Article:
EYAKUZE: I totally get those who refuse to praise Bob

Saturday September 14 2019

A man buys a daily newspaper at a stand on the streets of Nairobi, on September 7, 2019, following the death of Zimbabwe's former president Robert Mugabe. PHOTO | SIMON MAINA | AFP


Writing an obituary about a subject as complex as Robert Mugabe has taught me several things.

One: At some point, the pretence of journalistic remove must be dropped and your truth be told. There is no objectivity.

So I can finally confess that it has been like running a marathon and winning, unexpectedly. At the back of my mind there was always the question: Would I be lucky enough to outlive Zimbabwe’s former president-almost-for-life, Robert Mugabe?

I attended a presentation once given by a Zimbabwean photographer whose specialty was Mugabe pictures. He pointed out something he had noticed: Over time, even as the clean-living president aged, there would be moments when he would suddenly rejuvenate and look far younger than he really should at his age.

Very curious indeed. After that there emerged rumours of the his frequent visits to Singapore for undisclosed medical reasons. Ah, I thought. Singapore, huh?

Perhaps fitting, then, that he died where he was being treated. An element of exile. This is satisfying. I did not feel good things about Robert Mugabe, no matter how fantastic his retorts to the British he was so obsessed with, were.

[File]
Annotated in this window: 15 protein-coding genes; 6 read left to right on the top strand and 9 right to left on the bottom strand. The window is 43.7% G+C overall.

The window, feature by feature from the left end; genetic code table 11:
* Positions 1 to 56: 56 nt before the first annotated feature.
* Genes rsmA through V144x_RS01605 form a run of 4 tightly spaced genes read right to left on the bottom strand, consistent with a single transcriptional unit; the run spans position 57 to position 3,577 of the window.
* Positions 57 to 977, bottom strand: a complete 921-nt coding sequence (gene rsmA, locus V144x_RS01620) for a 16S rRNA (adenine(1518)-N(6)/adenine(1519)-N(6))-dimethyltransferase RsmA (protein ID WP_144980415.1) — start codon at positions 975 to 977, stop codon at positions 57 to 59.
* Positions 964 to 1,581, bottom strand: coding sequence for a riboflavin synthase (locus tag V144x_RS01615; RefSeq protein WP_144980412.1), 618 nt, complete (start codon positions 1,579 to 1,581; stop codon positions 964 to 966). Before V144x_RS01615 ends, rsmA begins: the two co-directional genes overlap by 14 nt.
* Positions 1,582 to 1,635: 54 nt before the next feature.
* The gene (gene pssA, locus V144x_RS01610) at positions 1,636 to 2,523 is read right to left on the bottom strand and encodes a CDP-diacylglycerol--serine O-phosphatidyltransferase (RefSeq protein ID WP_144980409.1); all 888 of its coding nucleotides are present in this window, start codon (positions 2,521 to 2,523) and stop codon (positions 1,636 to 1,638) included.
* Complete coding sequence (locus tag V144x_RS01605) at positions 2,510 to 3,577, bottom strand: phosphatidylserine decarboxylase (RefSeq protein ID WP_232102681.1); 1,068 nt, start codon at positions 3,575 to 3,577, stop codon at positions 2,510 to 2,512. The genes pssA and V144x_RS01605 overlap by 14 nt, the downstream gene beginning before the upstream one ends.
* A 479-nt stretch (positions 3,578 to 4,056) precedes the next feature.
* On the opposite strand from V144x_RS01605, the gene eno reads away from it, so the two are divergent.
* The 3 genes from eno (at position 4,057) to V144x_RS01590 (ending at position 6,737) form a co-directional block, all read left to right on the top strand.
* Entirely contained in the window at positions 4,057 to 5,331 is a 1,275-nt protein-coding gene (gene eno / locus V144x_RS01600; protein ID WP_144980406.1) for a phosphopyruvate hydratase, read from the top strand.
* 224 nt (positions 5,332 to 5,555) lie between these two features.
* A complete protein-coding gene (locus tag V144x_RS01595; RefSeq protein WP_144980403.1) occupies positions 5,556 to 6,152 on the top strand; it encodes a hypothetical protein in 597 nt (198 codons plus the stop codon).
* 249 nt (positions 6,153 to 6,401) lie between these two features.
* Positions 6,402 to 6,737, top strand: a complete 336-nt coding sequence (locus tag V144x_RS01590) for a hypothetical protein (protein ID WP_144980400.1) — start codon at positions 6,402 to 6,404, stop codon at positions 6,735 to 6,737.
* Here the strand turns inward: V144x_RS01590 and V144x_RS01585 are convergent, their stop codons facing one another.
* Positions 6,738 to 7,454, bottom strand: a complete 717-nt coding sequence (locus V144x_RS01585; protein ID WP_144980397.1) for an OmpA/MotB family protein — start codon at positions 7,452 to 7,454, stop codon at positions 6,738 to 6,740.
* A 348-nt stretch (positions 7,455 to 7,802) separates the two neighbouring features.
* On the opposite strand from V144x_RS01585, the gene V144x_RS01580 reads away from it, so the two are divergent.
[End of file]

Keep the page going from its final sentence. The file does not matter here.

Murderous autocrats, no matter how glorious their past, are a personal challenge in the practice of forgiveness. And so yes, I totally get it with the Zimbabweans and Africans who politely declined to praise sing the king upon his death.

Two: Boy, do people hate it when you write about a leader who is not yours. Not that I got a lot of push-back but one or two people told me in bad English that I should go back home and write about what I know.

This would have embarrassed their Uncle Bob on two accounts: He was a pan-Africanist, so technically everyone is everyone’s business on the continent, neh? Also, you let the Old Man down. Grammatically incorrect put-down? For shame.

Three: I’m not so much about the religious texts, but that whole ‘‘what goes around comes around’’ thing seems fairly accurate. It may be true that so many of the good die young and the not-so-good live long lives but at the end of the day you only have two things—your demise and your legacy.

By all accounts Mugabe died exactly as I suspected he might: desolate and bereft of his power and far from home. Sad. And all this to leave behind a legacy that might at best be considered ‘‘complicated’’ if this generation allows for any revisionism to happen. It might not.

And lastly: Indeed, the political pendulum of the world seems to be swinging rightwards, with autocracy on the rise again. But in Africa, this is no longer a discussion about individual leaders no matter how egomaniacal they are and no matter how sycophantic we are thought to be.

We are battling amongst ourselves to define what future we want: Is it really potentially explosive autocratic development or messy and inclusive but also dangerous democracy?

I posit we don’t call them leaders anymore so much as call them mirrors, for the discussions they engender are really our conversations amongst ourselves.

Robert Mugabe: Hero, Villain, Human. And ultimately, no more. There’s the whole story right there.

Elsie Eyakuze is a consultant and blogger for The Mikocheni Report. E-mail: [email protected]